When County Manager Ron Carlee presented his proposed $873.6 million budget to the board last month, many were surprised that, in the face of a significant housing slowdown, the Arlington budget hadn’t been cut back. Carlee’s fiscal year 2008 budget allocates five percent more funds than the 2007 budget, not a huge increase but larger than expected.
The increase comes at a time when the average tax assessment for a single-family home in Arlington is decreasing for the first time in more than a decade.
Carlee said that the budget continues to grow at a health rate even when residential real estate assessments aren’t what they used to be because the county has a good balance between residential and commercial real estate.
"The reason we are in such good shape is because of the balance we have between residential [and] commercial," Carlee said. "When one goes up and another goes down we can stay stable."
THE PROPOSED BUDGET, which will be considered by the County Board at a hearing on March 27, contained several notable areas of funding. One was the expansion of several health and human service programs.
The proposed budget includes $358,000 for the funding of an adult day care program at the Walter Reed Senior Center. If approved by the Board, it would be the first expansion of adult day care in the county in more than 30 years.
The budget also contained start-up money for a county-run assisted living residence. While only $130,000 would be designated for the residence this year, it will require up to $2 million per year once it is fully operational.
"This is a huge commitment of local funds for the most vulnerable population of Arlington," Carlee said.
The proposed budget also called for a $1.5 million expansion of Arlington’s environmental initiative. The money would go towards improving the efficiency of county facilities and towards encouraging residences and small businesses to become more ecologically friendly.
The money to fund this program would come from a residential utility tax. Carlee said that Arlington residents would be taxed an average of $30 per year on their utility bills. But he also said that it would not be a flat tax but, rather, it would be based on how much electricity a home uses in a year.
Currently almost all other Northern Virginia jurisdictions have utility taxes. Residents of Alexandria pay on average $130 in utility taxes per year and the average Falls Church resident pays $240 per year.
"All the other jurisdictions have [a utility tax]," County Board Chairman Paul Ferguson (D) said, "[But] ours would be more progressive. Even though the tax is small… if you use less power, you pay less money."
Carlee said that the money for the environmental initiative is crucial to bring Arlington’s effort to cut carbon emissions to the private sector.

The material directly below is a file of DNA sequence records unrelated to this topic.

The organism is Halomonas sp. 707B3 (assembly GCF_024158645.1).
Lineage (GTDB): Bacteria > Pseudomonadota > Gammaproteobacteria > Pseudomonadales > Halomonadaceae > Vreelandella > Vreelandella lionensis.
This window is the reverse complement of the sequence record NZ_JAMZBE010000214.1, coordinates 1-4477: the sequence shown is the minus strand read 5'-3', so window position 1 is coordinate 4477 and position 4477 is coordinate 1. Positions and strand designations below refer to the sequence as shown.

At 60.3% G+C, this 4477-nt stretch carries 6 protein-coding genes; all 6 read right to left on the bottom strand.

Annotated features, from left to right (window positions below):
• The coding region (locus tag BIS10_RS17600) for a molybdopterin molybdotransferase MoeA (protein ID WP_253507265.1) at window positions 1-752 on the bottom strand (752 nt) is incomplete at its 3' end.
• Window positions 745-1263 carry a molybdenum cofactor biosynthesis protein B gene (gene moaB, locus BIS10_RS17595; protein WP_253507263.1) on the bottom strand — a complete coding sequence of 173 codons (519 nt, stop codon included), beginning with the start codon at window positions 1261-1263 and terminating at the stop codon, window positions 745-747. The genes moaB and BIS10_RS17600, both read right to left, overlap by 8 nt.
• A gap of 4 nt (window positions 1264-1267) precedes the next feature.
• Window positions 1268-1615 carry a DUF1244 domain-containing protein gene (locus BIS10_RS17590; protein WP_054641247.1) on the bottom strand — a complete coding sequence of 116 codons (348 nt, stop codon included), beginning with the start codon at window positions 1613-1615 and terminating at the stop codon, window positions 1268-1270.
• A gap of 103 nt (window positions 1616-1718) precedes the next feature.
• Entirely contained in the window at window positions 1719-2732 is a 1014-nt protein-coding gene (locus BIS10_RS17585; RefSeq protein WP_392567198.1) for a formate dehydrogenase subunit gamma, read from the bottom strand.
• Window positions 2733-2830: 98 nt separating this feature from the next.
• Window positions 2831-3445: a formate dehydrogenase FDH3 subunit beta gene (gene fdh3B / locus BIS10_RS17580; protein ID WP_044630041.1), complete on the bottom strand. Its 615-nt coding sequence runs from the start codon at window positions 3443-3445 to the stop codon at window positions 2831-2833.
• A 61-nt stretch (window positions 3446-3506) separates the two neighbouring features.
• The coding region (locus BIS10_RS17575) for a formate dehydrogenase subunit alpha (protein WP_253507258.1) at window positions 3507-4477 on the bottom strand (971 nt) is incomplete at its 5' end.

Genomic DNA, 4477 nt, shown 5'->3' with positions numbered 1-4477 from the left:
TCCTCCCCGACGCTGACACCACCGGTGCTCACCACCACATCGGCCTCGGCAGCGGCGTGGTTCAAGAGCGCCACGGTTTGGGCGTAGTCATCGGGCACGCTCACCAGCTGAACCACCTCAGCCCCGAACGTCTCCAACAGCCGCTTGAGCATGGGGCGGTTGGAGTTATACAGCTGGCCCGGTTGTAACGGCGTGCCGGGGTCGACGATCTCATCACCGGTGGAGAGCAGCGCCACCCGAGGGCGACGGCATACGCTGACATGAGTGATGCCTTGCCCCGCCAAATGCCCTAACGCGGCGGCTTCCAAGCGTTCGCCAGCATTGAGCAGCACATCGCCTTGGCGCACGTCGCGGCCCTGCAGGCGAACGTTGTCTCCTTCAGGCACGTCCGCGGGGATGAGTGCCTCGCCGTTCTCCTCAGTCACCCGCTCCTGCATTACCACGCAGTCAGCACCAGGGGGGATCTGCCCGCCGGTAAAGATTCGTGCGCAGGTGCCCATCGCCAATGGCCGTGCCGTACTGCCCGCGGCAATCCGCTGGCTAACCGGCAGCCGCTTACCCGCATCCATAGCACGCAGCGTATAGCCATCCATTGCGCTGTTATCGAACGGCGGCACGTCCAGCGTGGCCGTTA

"The board laid out that there was a clear mandate to do [our] part to reduce greenhouse emissions," he said. "The response from the community has been extraordinarily positive."
The largest piece of new spending in the proposed budget is for an overhaul of the county’s storm water management system that would cost more than $3 million. Carlee described it as an "aggressive program to prevent flooding and meet clean water requirements."
He said that the county’s drainage system was built more than 50 years ago and that much of it is starting to deteriorate within the last half decade. The county has been developing a plan to improve the system for the past three years but Carlee said that the floods during June and July of last year — especially in the Four Mile Run area — made the improvements even more important.
"With global warming," he said, "What were 100-year floods are now 10-year floods."
The improvements in the proposed budget are also to ensure Arlington complies with federal environmental regulations regarding water flowing into the Chesapeake Bay. Carlee said that if the quality of Arlington’s water is not improved the county could get fined.
The proposed budget did not have designated funds for the storm water program so, for the Board to approve it, taxes would have to be raised or other programs would have to be cut.
THE ARLINGTON COUNTY BOARD will be holding two public hearings on the fiscal year 2008 budget this month.
County Board Member Chris Zimmerman (D) was cautiously optimistic about the upcoming budget but said he was withholding judgment until he heard more.
"I need a chance to work through it," he said. "I want to hear from the public."
Ferguson also reiterated this point. "It's too early in the process for me to answer [budget] questions," he said. "We get input from the public and we have to go through the different [budget] processes."
The first will be held on March 27 and will be focused on the various programs included in the budget. The second hearing, to be held on March 29, will examine the tax rate.
The Board will then hold a final vote on the budget at their April 21 meeting. All three meetings will be open to the public.